The campaign for the higher education bonds in 2000 told North Carolina voters that the bonds were the best way to handle the University of North Carolina system’s deteriorating facilities and its pressing needs for new buildings to accommodate an expected surge in enrollment. Bond supporters were adamant and explicit in promising voters that the bonds wouldn’t raise their taxes. Now two years after passage, taxes have already risen and the deepening state budget crisis threatens to see them increase again, UNC is favoring new construction over supposedly critical repairs, there has been no sign of a massive surge in enrollment, and UNC is unnecessarily and openly pursuing contracting procedures that are possibly illegal and likely more costly. A moratorium on the bond sales, allowed by the legislation approving the bonds, appears to be the most responsible way to navigate the state’s fiscal crisis and UNC’s crisis of credibility with N.C. voters.
Moeser wants people to equate “knowledge” and “learning” with the kind of formal education he represents. But in his book The Joy of Freedom, economist David Henderson calls this “one of the biggest snow jobs.”
“Teacher Certification: Stumbling for Quality” is the title of a major report released in October by the Abell Foundation that has vexed the vociferous education establishment. The report, by Kate Walsh, tackles the assumptions that undergird the regulatory policies that all states have implemented, mandating teacher certification as the way to ensure good teachers.
Among the successful attacks on President Bush’s education bill, already mauled by the education establishment and its pack of congressional Dobermans, is a provision to dump more federal money into training “certified” teachers. I suggest that a large part of the explanation for the poor student performance, however, is the fact that our teacher-education programs are often worse than useless.
North Carolina has a long history of support for higher education. The state’s financial commitment to higher education is among the strongest in the United States. The high degree of subsidization of higher education in North Carolina has some very important effects. First, it transfers wealth from taxpayers in general to those families who take advantage of the low-cost UNC system. Second, it stimulates the demand for entrance into the system. Third, it works to the detriment of the private colleges and universities in the state. This paper will analyze each effect of North Carolina’s high subsidization of the University system.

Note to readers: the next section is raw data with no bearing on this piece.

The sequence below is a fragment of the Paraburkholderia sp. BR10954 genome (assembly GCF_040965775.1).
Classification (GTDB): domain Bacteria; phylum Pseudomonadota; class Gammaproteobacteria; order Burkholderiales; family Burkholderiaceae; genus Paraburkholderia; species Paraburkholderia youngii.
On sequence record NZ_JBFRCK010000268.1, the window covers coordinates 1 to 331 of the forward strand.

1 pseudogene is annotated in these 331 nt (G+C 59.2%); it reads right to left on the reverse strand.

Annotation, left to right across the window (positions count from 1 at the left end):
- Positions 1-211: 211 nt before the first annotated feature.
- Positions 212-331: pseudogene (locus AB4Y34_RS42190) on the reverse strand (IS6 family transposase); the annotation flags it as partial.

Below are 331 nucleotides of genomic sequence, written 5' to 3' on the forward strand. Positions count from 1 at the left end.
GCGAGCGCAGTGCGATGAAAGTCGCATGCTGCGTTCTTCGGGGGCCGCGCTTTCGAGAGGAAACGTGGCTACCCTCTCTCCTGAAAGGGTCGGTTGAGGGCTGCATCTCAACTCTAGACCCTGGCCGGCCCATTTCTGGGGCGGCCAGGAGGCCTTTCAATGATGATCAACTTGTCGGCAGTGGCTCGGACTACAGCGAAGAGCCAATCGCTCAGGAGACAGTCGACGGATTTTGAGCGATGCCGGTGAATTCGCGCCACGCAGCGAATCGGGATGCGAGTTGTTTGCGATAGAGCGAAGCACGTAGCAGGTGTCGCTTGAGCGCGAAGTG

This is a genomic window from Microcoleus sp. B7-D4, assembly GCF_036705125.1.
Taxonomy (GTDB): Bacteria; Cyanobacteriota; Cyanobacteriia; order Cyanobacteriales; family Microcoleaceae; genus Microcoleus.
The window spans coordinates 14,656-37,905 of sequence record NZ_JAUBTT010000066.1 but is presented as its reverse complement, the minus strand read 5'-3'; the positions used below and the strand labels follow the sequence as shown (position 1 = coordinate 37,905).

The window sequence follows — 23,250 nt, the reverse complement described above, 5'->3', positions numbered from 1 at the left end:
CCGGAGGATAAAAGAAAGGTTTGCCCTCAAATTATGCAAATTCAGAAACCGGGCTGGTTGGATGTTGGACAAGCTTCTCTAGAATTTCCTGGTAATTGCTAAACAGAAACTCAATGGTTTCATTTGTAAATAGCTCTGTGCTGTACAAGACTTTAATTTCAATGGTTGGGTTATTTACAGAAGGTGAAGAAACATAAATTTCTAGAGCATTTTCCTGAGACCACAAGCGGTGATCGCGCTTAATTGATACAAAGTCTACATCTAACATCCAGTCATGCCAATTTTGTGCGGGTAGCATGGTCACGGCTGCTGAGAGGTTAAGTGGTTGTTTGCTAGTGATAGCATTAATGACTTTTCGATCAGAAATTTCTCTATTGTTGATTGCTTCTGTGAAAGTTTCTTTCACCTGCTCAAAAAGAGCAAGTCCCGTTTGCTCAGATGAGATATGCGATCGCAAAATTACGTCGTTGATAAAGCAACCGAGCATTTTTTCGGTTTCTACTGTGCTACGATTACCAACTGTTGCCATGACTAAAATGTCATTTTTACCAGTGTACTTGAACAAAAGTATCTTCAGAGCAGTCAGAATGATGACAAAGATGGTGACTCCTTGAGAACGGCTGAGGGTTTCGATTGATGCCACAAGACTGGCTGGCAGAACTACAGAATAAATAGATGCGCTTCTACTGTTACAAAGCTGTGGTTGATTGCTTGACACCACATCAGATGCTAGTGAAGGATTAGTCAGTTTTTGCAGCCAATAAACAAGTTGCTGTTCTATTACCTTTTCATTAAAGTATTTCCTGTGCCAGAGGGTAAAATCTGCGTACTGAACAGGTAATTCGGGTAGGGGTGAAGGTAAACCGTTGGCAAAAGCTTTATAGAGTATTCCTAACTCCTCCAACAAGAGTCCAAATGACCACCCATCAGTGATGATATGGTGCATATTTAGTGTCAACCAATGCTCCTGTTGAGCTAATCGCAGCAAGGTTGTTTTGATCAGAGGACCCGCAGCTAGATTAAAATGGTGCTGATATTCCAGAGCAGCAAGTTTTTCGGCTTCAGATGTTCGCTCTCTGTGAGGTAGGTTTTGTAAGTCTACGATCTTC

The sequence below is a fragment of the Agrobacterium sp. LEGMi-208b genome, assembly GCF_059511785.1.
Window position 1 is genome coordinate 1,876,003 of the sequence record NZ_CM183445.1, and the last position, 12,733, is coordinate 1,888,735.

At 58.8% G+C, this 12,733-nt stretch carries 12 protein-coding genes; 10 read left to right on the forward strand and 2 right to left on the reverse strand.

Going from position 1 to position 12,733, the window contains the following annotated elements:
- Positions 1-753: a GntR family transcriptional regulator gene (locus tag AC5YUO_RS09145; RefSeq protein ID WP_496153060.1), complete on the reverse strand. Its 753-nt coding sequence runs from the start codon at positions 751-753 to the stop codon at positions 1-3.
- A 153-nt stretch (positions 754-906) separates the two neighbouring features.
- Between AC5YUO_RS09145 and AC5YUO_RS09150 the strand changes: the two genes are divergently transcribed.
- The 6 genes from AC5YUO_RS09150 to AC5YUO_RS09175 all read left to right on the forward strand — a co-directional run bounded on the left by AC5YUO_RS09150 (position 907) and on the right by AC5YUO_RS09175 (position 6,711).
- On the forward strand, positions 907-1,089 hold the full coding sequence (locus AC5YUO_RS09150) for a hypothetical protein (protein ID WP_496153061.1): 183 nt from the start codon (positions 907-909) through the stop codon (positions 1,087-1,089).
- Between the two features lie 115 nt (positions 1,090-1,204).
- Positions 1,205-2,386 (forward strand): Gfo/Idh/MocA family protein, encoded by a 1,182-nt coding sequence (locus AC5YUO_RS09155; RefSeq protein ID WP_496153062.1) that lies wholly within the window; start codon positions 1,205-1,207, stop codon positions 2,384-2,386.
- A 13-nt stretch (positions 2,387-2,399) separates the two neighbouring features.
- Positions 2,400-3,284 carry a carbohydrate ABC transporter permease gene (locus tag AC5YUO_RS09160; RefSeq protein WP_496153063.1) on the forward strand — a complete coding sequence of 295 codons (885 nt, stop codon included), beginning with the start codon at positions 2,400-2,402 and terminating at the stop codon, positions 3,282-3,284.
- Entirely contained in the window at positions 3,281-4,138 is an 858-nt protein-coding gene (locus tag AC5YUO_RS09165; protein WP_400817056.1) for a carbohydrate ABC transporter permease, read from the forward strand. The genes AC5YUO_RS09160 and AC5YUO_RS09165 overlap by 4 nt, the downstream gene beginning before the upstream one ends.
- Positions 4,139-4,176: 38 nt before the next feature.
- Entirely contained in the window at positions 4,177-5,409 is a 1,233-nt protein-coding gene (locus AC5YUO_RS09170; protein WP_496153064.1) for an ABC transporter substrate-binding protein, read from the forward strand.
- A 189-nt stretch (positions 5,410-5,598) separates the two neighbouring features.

Accreditation is one of those “the emperor is wearing no clothes” phenomena overloading our educational system.
The report “Measuring Up 2000” makes North Carolina look good in some respects and bad in others. But before rushing to praise state policymakers where the grades are high or criticize them where the grades are low, we need to examine several questionable assumptions that undermine the validity of those grades.
Whether professors at UNC-CH (and other UNC campuses) are sufficiently well compen-sated to ensure the university is competitive with other universities around the nation has become a highly contentious issue. In this study, we argue that: 1) using an accurate and thorough cost-of-living index, compensation for professors at UNC-CH is significantly above average for Research I universi-ties and above most other public universities; 2) using a broad “quality of living” index to adjust faculty salaries, compensation for professors at UNC-CH and NC State is even more competitive; and 3) speculation about a “brain drain” is not only unsupported by evidence, but contradicted by it.
Proponents of the University of North Carolina’s huge spending program — to be financed with bonds that don’t require voter approval — have been pulling out all the stops. In a General Assembly committee hearing on the legislation, UNC President Molly Broad said that it should be approved because the late UNC Chancellor Michael Hooker wanted it. That was within hours of his death.